Cell migration is essential for many diverse physiological processes from embryonic morphogenesis to adult wound healing, as well as being a primary aberrant behavior in pathological processes including tumor metastasis. Great strides have been made over the past four decades in understanding basic genetic and signaling cues underpinning both normal development and tumorigenesis. Yet the understanding of cell migration in these contexts remains rudimentary in comparison. Actin-based protrusion has long been identified as a critical physical requirement for cell migration over a 2D substrate. The Arp2/3 complex is a well-characterized macromolecular machine that assembles branched actin within these protrusions and is required for cell migration. This proposal aims to better understand normal and aberrant cell migration by identifying the factors responsible for recruiting and stabilizing the Arp2/3 complex, as well as the specific amino acids in the complex that allow it to bind actin. An additional aim, making use of newly generated Arp2/3-deficient cells, is to understand the interplay between distinct actin organization paradigms and their impact on higher order cellular processes, including cell motility in vivo. The objectives outlined above will be assessed using a variety of classic and novel cell biological approaches. Arp2/3 deficient or knockout cells have been rescued via re-expression of wildtype or mutant subunits tagged to the fluorescent protein GFP, and will be used to assay Arp2/3 dynamics via FRAP, leading edge protrusion rates in live cells via kymography, to track random cell motility over time, and to test directional migration induced in response to applied gradients of growth factors or adhered matrix cues. Further analyses will involve direct assessment of the actin cytoskeleton via electron microscopy in WT vs. Arp2/3-deficient cells, or GFP-actin dynamics via live cell imaging and FRAP. Finally, stable shRNA or transient siRNA-mediated depletion of other actin-associated proteins will give insight into actin polymerization in the absence of Arp2/3. This work will identify factors that impact actin branch stability and enhance the understanding of Arp2/3 function and the interplay between Arp and non-Arp actin polymerizing proteins during cell motility. Furthermore, advanced imaging approaches and genetic p34 knockout mice established during these studies will lead to a better understanding of the importance of Arp2/3 and non-Arp actin nucleation in additional contexts, such as tumor cell invasion and metastasis.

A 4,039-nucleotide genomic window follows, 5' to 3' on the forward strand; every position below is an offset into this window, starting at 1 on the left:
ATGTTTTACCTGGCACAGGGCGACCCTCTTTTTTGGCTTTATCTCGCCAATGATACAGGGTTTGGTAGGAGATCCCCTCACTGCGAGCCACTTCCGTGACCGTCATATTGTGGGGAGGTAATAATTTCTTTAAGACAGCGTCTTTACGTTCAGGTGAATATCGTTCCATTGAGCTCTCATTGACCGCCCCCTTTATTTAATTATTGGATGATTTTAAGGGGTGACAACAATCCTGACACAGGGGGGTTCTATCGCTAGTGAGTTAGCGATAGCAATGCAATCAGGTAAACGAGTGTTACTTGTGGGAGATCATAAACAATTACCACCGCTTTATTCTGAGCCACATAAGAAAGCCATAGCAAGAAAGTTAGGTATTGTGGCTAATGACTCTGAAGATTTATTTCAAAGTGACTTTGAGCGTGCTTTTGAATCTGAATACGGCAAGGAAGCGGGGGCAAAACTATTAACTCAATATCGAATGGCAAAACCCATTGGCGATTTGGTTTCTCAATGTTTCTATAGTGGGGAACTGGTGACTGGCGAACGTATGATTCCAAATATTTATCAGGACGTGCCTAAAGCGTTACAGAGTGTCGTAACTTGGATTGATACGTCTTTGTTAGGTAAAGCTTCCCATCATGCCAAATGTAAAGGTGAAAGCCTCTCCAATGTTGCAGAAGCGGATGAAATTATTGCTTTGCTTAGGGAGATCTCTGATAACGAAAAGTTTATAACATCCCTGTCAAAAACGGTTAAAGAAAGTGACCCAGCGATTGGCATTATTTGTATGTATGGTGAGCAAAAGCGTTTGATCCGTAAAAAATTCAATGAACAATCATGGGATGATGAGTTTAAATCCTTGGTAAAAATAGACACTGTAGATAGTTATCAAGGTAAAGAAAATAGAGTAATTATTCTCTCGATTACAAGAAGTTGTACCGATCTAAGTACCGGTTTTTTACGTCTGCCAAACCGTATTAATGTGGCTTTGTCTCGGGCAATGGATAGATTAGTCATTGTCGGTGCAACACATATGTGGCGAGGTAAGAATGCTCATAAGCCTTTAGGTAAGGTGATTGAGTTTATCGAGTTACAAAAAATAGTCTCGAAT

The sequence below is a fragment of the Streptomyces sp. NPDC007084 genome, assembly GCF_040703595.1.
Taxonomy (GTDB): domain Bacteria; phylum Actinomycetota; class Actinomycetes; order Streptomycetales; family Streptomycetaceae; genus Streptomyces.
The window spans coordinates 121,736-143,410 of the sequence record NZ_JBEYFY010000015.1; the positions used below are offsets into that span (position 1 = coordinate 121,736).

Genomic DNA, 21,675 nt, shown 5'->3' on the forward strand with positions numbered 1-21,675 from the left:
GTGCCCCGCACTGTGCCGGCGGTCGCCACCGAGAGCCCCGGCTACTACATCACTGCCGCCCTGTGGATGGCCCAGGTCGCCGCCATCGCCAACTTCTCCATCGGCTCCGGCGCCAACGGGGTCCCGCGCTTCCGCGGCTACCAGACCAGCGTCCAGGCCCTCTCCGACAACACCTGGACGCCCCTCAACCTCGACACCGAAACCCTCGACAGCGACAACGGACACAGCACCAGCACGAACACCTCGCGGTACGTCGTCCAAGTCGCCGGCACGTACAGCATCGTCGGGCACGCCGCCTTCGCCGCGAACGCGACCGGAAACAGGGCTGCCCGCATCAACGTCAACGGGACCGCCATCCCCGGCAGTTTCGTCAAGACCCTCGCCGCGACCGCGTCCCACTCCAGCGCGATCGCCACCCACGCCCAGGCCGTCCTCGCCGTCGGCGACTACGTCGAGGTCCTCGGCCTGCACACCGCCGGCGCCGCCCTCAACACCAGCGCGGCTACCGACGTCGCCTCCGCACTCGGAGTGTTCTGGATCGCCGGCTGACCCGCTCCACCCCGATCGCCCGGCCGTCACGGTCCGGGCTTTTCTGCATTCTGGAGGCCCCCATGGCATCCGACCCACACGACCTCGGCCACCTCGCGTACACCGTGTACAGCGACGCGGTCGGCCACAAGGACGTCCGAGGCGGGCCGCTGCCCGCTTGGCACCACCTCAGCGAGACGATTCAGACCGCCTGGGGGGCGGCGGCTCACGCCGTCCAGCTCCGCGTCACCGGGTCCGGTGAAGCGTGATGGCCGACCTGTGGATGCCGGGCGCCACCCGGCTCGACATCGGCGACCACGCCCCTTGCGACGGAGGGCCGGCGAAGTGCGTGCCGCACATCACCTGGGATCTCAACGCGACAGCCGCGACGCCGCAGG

Public Health Relevance

Cell migration is essential to a diverse array of physiological processes from embryonic morphogenesis to adult wound healing and recruitment of immune cells to sites of injury or pathogen invasion. Aberrant cell migration contributes heavily to pathological processes including tumor cell metastasis and cardiovascular disease, the two major causes of death in the developed world. Thus, a better understanding of the basic mechanisms driving cell migration in vivo must be ascertained in order to better target these widespread human pathologies.

National Institute of Health (NIH)
Postdoctoral Individual National Research Service Award (F32)
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Special Emphasis Panel (ZRG1)
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Sakalian, Michael
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University of North Carolina Chapel Hill
Internal Medicine/Medicine
Schools of Medicine
Chapel Hill
United States
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